In accordance with my U.S. Pat. No. 3,945,649, the principle on which the arrangement operates to produce a labyrinth effect is that each packing member is provided with an inner periphery part thinner than other portion thereof to dispose a labyrinth gap with its adjacent members when getting in contact with a shaft. It should be noted that the principle can be directly utilized alone in a stuffing box used to seal against a fluid of relatively low pressure simply because inner peripheral parts of packing members are forced out of the position by the pressure higher than a given pressure, thus leading to leakage of a fluid out of the casing. In order for the arrangement to withstand a high fluid pressure to effect a seal, therefore, glands are tightened to press packing members until their arched segments are distorted to a flat shape, thereby compressing their inner periphery parts in close contact with the outer periphery of the shaft. It is required in this case that packing members be free from any tackiness to prevent their sticking on the outer peripheral part of the shaft. In this way, the packing members must be formed in an annular shape of an arched section of flexible, felt or woven-fabric formed sheets of mineral fibers, such as asbestos, rock wool and glass, impregnated with synthetic resin substances to provide with a suitable degree of hardness and resilience and to minimize their friction against the shaft, thereby causing a compressive force toward the shaft progressively but not abruptly by instantaneous extension of their arched portions when being pressed axially. It should be noted that fibers of plant origin with their inferior heat resistance cannot be used for this purpose.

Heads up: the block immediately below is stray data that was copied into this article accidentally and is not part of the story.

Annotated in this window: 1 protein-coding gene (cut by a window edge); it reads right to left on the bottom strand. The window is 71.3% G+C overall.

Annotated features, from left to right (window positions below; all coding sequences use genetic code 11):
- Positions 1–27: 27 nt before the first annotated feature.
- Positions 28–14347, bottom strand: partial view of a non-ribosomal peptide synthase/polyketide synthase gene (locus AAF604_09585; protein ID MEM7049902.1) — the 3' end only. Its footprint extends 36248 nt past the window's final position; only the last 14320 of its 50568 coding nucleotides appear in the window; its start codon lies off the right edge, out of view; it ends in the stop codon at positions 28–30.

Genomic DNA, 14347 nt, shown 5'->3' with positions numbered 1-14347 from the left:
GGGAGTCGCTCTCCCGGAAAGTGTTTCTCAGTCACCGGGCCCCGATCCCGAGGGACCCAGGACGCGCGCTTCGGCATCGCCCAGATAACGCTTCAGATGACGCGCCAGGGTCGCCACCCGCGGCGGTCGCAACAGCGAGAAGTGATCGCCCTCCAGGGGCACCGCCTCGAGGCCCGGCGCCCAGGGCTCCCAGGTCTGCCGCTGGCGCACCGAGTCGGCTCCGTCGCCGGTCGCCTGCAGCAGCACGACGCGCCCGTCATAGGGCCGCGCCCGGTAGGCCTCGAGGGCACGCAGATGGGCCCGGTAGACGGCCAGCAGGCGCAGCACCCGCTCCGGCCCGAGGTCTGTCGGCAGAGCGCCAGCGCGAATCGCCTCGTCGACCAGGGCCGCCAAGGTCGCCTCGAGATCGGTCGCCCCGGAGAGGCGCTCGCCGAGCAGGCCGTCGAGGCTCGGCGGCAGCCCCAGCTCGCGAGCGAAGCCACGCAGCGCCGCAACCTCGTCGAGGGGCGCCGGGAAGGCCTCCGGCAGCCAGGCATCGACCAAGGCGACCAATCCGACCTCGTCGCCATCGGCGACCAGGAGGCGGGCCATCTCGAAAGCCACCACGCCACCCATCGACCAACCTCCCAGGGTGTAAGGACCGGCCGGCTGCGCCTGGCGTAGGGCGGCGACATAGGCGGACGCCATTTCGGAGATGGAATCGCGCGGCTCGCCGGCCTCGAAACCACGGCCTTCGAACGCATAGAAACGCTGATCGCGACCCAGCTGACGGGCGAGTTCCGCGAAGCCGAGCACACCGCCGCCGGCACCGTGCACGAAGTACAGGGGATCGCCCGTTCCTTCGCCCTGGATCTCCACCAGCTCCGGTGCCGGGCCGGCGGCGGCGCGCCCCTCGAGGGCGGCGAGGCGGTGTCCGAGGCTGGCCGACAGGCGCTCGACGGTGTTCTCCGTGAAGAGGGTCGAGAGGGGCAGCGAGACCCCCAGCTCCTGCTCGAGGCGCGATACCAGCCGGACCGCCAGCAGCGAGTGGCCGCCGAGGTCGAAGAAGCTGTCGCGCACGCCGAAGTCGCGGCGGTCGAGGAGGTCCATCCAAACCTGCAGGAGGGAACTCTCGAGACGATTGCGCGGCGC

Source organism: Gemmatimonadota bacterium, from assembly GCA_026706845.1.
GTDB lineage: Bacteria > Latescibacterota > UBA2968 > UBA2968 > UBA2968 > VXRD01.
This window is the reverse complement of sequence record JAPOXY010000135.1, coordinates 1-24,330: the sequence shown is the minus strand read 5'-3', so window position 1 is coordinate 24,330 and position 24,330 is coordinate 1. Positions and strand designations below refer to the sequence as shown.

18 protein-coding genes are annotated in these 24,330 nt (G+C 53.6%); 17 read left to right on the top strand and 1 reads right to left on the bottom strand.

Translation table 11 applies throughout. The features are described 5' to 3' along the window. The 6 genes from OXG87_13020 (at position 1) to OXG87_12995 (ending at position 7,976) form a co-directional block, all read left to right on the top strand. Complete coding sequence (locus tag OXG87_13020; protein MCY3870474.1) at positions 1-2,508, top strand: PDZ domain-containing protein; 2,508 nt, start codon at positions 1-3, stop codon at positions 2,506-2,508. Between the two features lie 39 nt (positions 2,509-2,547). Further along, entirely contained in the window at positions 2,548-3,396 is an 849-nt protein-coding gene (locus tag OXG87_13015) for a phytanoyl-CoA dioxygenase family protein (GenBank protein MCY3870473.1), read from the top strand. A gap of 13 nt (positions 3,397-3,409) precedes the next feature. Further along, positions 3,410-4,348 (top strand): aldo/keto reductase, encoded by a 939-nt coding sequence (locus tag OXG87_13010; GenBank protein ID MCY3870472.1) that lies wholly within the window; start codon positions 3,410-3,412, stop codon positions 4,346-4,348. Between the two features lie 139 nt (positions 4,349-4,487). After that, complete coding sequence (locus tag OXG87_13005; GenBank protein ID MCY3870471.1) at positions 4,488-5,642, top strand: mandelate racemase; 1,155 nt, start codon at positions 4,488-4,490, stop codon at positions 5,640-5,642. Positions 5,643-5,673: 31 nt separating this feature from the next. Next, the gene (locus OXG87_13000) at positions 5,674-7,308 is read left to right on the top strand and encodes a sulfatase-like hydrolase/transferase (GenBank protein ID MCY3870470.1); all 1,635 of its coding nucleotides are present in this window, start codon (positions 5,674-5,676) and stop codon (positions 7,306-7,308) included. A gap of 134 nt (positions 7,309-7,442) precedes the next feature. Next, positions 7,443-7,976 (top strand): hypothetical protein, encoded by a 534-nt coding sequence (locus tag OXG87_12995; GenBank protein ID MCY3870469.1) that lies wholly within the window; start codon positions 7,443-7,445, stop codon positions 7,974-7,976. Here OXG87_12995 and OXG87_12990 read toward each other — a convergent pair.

In order that the above mentioned, desired effect may be produced, the present invention comprises convex and concave cover plates of appropriate material fixed on the front and back side of an arch formed assembly of packing members as viewed from the side. Such an arrangement, even if the packing members employed are rather flexible or they are too compressed axially by tightening the glands, prevents the arched portions from abruptly being extended to exert an increased compressive force against the shaft. This insures a prolonged service life.